This fact sheet discusses the insurance coverage situation in the US up to the ACA and during the early stages of coverage reforms. It also features a brief examination of how the uninsured have changed over time, the early data on coverage expansions, and a discussion on health and financial implications of being uninsured
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The Affordable Care Act, also called Obamacare, creates several new ways to get health coverage. This fact sheet explains how If you are uninsured and not offered health coverage through your job, you may be able to obtain coverage through Medicaid or through a new health insurance marketplace (or exchange) in your state. It is from our Obamacare & You series.
This fact sheet from the Obamacare & You series explains health coverage options that may be available to people who have low-incomes or may be qualified for Medicaid under the Affordable Care Act, The law expands Medicaid and creates creates new private insurance marketplaces, in which subsidies will be available to low- and moderate-income people.
This short explainer provides an overview of the changes coming under the Affordable Care Act, also known as Obamacare, for those now buying coverage in the individual market.
This brief provides an overview of health coverage and care for American Indians and Alaska Natives today and the potential implications of the ACA coverage expansions.
The Children’s Health Insurance Program (CHIP) was established in 1997 to provide coverage for uninsured children who are low-income but above the threshold for Medicaid eligibility. In 2009, and again in the Affordable Care Act (ACA), Congress extended federal funding for CHIP, but funding will expire a little over a year from now. Decisions about CHIP’s future funding will be consequential as more than 8 million low-income children were covered by CHIP at some point during 2012. To help inform the policy debate about CHIP, this brief reviews key data and evidence from the large body of research on the impact of children’s coverage.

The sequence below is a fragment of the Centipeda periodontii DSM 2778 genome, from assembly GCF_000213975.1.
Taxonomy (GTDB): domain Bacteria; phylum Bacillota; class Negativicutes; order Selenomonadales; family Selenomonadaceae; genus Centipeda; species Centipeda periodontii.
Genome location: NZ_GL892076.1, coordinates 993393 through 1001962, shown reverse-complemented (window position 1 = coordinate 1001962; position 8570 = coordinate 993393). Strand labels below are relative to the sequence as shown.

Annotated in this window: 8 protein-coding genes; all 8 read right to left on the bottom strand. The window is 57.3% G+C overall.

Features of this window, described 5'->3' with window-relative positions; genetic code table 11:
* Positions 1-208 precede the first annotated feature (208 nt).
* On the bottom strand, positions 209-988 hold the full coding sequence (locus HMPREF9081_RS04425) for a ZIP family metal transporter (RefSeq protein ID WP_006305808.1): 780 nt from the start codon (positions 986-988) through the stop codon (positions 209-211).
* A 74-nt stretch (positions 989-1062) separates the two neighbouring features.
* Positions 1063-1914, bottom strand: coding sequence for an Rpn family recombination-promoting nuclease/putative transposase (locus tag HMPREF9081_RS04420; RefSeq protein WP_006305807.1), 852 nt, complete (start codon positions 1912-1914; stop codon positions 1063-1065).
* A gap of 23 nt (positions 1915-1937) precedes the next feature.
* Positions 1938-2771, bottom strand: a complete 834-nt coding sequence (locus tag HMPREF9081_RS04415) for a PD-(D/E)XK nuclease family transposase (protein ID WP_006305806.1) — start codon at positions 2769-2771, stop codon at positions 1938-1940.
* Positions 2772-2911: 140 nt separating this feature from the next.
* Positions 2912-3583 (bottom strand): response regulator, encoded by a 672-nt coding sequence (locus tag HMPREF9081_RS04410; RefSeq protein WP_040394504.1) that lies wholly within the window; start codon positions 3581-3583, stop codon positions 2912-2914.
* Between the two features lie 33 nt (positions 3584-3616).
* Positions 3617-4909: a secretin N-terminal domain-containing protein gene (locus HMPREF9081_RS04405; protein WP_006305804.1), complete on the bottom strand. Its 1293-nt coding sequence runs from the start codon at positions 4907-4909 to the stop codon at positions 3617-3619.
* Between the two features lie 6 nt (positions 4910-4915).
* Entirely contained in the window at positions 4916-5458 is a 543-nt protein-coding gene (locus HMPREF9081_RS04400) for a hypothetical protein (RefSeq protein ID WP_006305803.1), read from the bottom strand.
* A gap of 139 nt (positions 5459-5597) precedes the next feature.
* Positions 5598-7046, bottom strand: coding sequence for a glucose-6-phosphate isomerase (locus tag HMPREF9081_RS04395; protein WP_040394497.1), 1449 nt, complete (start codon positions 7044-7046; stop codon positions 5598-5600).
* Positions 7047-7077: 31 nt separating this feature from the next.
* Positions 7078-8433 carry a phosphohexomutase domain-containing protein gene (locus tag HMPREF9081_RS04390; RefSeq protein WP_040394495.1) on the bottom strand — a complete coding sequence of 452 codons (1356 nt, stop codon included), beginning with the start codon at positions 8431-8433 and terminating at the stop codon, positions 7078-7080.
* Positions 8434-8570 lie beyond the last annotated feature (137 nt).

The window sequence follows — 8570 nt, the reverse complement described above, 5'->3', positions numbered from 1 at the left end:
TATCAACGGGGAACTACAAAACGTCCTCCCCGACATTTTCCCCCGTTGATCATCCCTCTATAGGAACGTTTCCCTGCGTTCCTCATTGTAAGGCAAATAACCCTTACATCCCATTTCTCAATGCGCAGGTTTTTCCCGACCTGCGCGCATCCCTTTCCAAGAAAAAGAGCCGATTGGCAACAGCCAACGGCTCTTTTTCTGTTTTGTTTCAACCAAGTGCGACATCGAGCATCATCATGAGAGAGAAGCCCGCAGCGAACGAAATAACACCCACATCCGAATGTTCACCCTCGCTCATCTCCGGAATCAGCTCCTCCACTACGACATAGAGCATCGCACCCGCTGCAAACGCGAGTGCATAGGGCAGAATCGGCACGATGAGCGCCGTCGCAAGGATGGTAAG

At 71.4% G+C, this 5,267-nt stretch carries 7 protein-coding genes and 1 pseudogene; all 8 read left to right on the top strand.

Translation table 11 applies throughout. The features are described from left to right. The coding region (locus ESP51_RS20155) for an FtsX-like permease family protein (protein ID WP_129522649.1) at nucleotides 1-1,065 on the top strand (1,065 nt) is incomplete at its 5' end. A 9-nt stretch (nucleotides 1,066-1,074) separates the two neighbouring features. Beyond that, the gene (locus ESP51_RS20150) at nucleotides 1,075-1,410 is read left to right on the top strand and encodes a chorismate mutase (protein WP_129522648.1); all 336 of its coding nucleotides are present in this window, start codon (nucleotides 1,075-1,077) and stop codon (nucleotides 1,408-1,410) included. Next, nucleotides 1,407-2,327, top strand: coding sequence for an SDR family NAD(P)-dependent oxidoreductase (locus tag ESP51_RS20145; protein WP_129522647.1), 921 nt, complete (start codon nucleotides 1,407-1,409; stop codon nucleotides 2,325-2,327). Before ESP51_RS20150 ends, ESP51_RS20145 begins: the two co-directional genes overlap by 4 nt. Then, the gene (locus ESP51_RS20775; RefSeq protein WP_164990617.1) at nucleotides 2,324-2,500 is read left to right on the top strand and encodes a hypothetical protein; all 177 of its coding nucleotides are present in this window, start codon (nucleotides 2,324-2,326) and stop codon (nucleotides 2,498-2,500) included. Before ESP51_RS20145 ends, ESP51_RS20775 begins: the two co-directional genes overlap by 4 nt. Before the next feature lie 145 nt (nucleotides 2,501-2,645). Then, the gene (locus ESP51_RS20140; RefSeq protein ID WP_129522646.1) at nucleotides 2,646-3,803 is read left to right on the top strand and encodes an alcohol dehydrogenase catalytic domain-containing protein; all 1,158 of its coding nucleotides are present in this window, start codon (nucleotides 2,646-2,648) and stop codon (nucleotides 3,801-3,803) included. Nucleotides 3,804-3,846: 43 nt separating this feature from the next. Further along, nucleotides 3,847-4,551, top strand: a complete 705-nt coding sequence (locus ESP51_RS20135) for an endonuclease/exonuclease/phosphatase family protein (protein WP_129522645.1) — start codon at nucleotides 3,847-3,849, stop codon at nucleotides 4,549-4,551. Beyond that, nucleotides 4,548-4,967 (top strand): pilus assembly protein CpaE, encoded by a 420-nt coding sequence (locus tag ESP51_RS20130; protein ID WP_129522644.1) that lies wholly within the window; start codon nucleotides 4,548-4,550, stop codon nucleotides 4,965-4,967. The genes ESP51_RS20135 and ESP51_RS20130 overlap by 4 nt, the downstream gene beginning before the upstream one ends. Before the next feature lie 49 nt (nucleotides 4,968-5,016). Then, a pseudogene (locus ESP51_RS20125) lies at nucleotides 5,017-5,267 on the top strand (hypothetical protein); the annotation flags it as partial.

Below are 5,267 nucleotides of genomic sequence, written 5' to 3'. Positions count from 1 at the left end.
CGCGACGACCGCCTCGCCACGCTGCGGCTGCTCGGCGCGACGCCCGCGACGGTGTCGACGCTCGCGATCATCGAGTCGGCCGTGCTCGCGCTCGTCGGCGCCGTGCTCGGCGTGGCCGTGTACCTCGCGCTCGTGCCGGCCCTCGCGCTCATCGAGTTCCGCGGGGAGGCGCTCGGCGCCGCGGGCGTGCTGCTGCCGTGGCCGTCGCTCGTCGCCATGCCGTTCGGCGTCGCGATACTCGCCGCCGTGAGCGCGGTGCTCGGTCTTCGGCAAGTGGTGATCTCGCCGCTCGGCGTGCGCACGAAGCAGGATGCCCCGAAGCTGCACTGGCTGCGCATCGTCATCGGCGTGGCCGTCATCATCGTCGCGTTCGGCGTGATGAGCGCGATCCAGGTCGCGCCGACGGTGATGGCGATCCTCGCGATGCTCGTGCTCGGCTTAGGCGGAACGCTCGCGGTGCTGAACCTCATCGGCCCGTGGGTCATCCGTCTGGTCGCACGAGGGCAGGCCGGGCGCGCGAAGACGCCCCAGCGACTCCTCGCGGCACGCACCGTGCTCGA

Executive Summary 1. What are Health and Health Care Disparities? Health and health care disparities refer to differences in health and health care between population groups. “Health disparity,” generally refers to a higher burden of illness, injury, disability, or mortality experienced by one population group relative to another group. A…
Congressional debates about the Medicare Sustainable Growth Rate (SGR) raise questions about whether doctors are willing to see Medicare patients. This issue brief examines multiple data sources to assess beneficiaries’ access to physicians, particularly vulnerable beneficiaries with greater health needs and other disadvantages. It examines the share of doctors who are participating physicians as well as those who have opted-out of the Medicare program to privately contract with Medicare patients. It includes State analyses of rates of physicians who are accepting new Medicare patients as well as patients with private health insurance and Medicaid.
What is Medicaid’s Impact on Access to Care, Health Outcomes, and Quality of Care? Setting the Record Straight on the Evidence
Medicaid now covers more than 1 in every 5 Americans, and millions of uninsured individuals will become newly eligible for Medicaid under the ACA. Considering Medicaid’s large and growing coverage role, an evidence-based assessment of the program’s impact on access to care, health outcomes, and quality of care is of major interest. This brief takes a look at what the research literature shows regarding the difference Medicaid makes.
What Difference Does Medicaid Make? Assessing Cost Effectiveness, Access, and Financial Protection under Medicaid for Low-Income Adults
This brief examines the cost and use of health care among low-income nonelderly adults who are covered by Medicaid relative to their expected service use and costs if they instead had employer-sponsored insurance (ESI) coverage or were uninsured. The analysis controls for a wide array of factors that also influence utilization and spending in an effort to isolate the specific effects of Medicaid coverage. Consistent with previous research, the analysis underscores how Medicaid facilitates access to care for program beneficiaries.